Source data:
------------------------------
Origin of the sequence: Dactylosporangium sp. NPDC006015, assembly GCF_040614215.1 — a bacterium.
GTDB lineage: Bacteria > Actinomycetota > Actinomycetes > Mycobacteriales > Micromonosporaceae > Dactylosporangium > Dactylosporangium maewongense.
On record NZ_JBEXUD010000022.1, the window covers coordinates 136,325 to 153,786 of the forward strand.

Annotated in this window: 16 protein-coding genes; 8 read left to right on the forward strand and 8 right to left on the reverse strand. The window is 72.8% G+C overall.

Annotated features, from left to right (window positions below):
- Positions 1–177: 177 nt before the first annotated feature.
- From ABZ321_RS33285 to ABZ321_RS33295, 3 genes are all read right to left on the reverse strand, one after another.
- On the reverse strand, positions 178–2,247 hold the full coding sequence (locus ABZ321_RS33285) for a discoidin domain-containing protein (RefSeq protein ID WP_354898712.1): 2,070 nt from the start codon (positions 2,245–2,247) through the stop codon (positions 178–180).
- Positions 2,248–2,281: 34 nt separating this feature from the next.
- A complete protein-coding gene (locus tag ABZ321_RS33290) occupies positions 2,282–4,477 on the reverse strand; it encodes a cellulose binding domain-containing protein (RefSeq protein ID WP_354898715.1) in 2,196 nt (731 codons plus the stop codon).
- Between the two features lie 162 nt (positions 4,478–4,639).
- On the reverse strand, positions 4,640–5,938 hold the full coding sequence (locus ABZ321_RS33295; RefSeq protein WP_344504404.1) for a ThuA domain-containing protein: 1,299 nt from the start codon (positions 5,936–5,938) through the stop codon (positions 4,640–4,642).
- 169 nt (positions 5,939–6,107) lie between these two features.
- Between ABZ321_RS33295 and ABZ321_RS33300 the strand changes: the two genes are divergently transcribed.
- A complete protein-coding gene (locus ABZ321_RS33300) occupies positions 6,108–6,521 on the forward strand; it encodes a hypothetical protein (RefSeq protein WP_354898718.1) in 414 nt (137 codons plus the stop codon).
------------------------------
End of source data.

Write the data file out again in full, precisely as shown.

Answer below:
Origin of the sequence: Dactylosporangium sp. NPDC006015, assembly GCF_040614215.1 — a bacterium.
GTDB lineage: Bacteria > Actinomycetota > Actinomycetes > Mycobacteriales > Micromonosporaceae > Dactylosporangium > Dactylosporangium maewongense.
On record NZ_JBEXUD010000022.1, the window covers coordinates 136,325 to 153,786 of the forward strand.

Annotated in this window: 16 protein-coding genes; 8 read left to right on the forward strand and 8 right to left on the reverse strand. The window is 72.8% G+C overall.

Annotated features, from left to right (window positions below):
- Positions 1–177: 177 nt before the first annotated feature.
- From ABZ321_RS33285 to ABZ321_RS33295, 3 genes are all read right to left on the reverse strand, one after another.
- On the reverse strand, positions 178–2,247 hold the full coding sequence (locus ABZ321_RS33285) for a discoidin domain-containing protein (RefSeq protein ID WP_354898712.1): 2,070 nt from the start codon (positions 2,245–2,247) through the stop codon (positions 178–180).
- Positions 2,248–2,281: 34 nt separating this feature from the next.
- A complete protein-coding gene (locus tag ABZ321_RS33290) occupies positions 2,282–4,477 on the reverse strand; it encodes a cellulose binding domain-containing protein (RefSeq protein ID WP_354898715.1) in 2,196 nt (731 codons plus the stop codon).
- Between the two features lie 162 nt (positions 4,478–4,639).
- On the reverse strand, positions 4,640–5,938 hold the full coding sequence (locus ABZ321_RS33295; RefSeq protein WP_344504404.1) for a ThuA domain-containing protein: 1,299 nt from the start codon (positions 5,936–5,938) through the stop codon (positions 4,640–4,642).
- 169 nt (positions 5,939–6,107) lie between these two features.
- Between ABZ321_RS33295 and ABZ321_RS33300 the strand changes: the two genes are divergently transcribed.
- A complete protein-coding gene (locus ABZ321_RS33300) occupies positions 6,108–6,521 on the forward strand; it encodes a hypothetical protein (RefSeq protein WP_354898718.1) in 414 nt (137 codons plus the stop codon).